Then, the usually serene looking, matronly head of federal service, Ms.  Winifred Oyo-Ita quietly tendered her resignation letter after a gruelling interaction with the anti-corruption agency which subsequently landed her in hospital – if we believe the Nigerian newspaper reports. Yet, the drama – just within a week, mind you – is promising to give more. As we travel towards the first 100 days of this dispensation, many governors are struggling to knock down or spruce up some face-lifting achievements…sadly, many Nigerians will have a hard time identifying any action, policy, project or vision enunciated or continued by many of the governors, such that it may not be strange to hear that the electorate are on the verge of regretting efforts wasted in voting and making sure their “votes counted”….

  Yet, I can go on… in such climate of unceasing villainy and stubborn refusal of leadership to commit to advancing the corporate vision of improving the people’s welfare and making life comfortable and safe for people to flourish and prosper…I seek refuge in “past perfect” scenarios… Not like the ostrich and its sandy cave, but as a precaution to going off the bend, if you know what I mean!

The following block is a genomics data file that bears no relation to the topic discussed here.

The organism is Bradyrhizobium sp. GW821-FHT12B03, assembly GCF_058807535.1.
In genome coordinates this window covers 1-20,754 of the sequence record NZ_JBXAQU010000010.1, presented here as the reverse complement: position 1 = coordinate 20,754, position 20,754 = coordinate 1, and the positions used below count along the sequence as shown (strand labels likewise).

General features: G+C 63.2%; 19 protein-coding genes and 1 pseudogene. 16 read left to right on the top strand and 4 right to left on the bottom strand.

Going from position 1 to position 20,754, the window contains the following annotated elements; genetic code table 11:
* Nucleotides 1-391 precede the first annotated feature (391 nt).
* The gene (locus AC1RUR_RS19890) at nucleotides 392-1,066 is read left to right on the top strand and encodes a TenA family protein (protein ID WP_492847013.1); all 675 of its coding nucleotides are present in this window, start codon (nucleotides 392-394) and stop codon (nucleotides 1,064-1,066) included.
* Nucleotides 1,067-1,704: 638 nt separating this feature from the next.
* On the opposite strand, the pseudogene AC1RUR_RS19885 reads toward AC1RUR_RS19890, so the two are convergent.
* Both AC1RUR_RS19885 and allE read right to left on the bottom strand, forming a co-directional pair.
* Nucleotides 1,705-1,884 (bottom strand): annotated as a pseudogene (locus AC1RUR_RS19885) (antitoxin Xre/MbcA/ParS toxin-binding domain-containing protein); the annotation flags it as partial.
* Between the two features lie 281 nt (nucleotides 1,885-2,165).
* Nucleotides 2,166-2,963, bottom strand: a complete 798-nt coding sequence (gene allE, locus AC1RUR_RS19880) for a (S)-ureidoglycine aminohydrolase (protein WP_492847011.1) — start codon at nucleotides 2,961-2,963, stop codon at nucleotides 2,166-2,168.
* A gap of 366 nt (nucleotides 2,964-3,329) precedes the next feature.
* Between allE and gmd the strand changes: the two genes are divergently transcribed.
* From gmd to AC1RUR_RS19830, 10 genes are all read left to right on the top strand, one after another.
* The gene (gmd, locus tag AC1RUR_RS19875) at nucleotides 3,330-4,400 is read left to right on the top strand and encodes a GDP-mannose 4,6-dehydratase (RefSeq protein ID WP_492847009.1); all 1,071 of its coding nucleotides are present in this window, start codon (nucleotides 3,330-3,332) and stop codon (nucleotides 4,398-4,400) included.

So, I took a chapter from my book, “Lifelines: A Slice of My Life” to reflect and use as air-bag to cushion me against more “accidents” of our rulers ahead. Join me. 

Life On A Fast Lane

“By the end of 1999, I was already restless, burning to face another challenge. I had dreamt of an all-interview magazine, as I was tired of misrepresentations and embellishments which were dished as news and investigative reports in most of our magazines. I had been toying with the idea of faithfully capturing the thoughts of interesting people since 1996, even at Fame. So, 1999 saw me freeing myself strategically as Editor-in-Chief and executive director of Encomium, to start a radio talkshow, FAJ-Alive on Eko FM. I needed to hone my skills in the art of interviewing; I wanted to get a springboard to put into practice all I had been studying about that area of Journalism. I had a fulfilling one year at Eko FM, then run by young dashing Lekan Ogunbanwo. My mentor and great producer is long-time friend and fellow soul-traveller, Tokunbo Ojekunle. I believe we had a great time.